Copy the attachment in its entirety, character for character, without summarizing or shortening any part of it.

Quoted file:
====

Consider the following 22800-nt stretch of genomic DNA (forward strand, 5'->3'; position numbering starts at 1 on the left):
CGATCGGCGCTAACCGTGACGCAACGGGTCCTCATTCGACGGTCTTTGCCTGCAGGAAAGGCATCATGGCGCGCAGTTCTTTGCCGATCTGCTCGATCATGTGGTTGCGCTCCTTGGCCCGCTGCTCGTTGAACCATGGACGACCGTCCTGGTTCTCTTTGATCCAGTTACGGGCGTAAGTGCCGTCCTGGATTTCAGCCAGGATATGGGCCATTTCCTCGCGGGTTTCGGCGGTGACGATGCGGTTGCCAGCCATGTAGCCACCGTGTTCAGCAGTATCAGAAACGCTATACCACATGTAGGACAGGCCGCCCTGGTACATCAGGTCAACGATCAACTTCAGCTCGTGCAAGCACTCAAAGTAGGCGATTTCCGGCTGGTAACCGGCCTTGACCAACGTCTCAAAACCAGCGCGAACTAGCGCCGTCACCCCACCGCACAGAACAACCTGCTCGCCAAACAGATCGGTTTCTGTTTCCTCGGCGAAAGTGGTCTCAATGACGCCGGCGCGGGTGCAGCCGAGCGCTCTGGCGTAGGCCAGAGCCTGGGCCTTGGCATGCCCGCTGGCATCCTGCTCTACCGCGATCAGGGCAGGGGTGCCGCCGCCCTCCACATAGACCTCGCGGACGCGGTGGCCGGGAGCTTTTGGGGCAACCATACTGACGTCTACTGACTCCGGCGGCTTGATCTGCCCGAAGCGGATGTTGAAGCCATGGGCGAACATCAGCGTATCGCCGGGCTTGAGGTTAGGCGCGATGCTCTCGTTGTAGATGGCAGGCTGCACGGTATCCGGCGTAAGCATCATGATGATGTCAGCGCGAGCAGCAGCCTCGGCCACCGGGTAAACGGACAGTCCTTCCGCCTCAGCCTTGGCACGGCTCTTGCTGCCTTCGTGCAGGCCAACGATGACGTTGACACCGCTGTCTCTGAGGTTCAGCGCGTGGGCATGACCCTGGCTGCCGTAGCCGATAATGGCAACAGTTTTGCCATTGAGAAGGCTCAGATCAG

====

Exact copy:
Consider the following 22800-nt stretch of genomic DNA (forward strand, 5'->3'; position numbering starts at 1 on the left):
CGATCGGCGCTAACCGTGACGCAACGGGTCCTCATTCGACGGTCTTTGCCTGCAGGAAAGGCATCATGGCGCGCAGTTCTTTGCCGATCTGCTCGATCATGTGGTTGCGCTCCTTGGCCCGCTGCTCGTTGAACCATGGACGACCGTCCTGGTTCTCTTTGATCCAGTTACGGGCGTAAGTGCCGTCCTGGATTTCAGCCAGGATATGGGCCATTTCCTCGCGGGTTTCGGCGGTGACGATGCGGTTGCCAGCCATGTAGCCACCGTGTTCAGCAGTATCAGAAACGCTATACCACATGTAGGACAGGCCGCCCTGGTACATCAGGTCAACGATCAACTTCAGCTCGTGCAAGCACTCAAAGTAGGCGATTTCCGGCTGGTAACCGGCCTTGACCAACGTCTCAAAACCAGCGCGAACTAGCGCCGTCACCCCACCGCACAGAACAACCTGCTCGCCAAACAGATCGGTTTCTGTTTCCTCGGCGAAAGTGGTCTCAATGACGCCGGCGCGGGTGCAGCCGAGCGCTCTGGCGTAGGCCAGAGCCTGGGCCTTGGCATGCCCGCTGGCATCCTGCTCTACCGCGATCAGGGCAGGGGTGCCGCCGCCCTCCACATAGACCTCGCGGACGCGGTGGCCGGGAGCTTTTGGGGCAACCATACTGACGTCTACTGACTCCGGCGGCTTGATCTGCCCGAAGCGGATGTTGAAGCCATGGGCGAACATCAGCGTATCGCCGGGCTTGAGGTTAGGCGCGATGCTCTCGTTGTAGATGGCAGGCTGCACGGTATCCGGCGTAAGCATCATGATGATGTCAGCGCGAGCAGCAGCCTCGGCCACCGGGTAAACGGACAGTCCTTCCGCCTCAGCCTTGGCACGGCTCTTGCTGCCTTCGTGCAGGCCAACGATGACGTTGACACCGCTGTCTCTGAGGTTCAGCGCGTGGGCATGACCCTGGCTGCCGTAGCCGATAATGGCAACAGTTTTGCCATTGAGAAGGCTCAGATCAG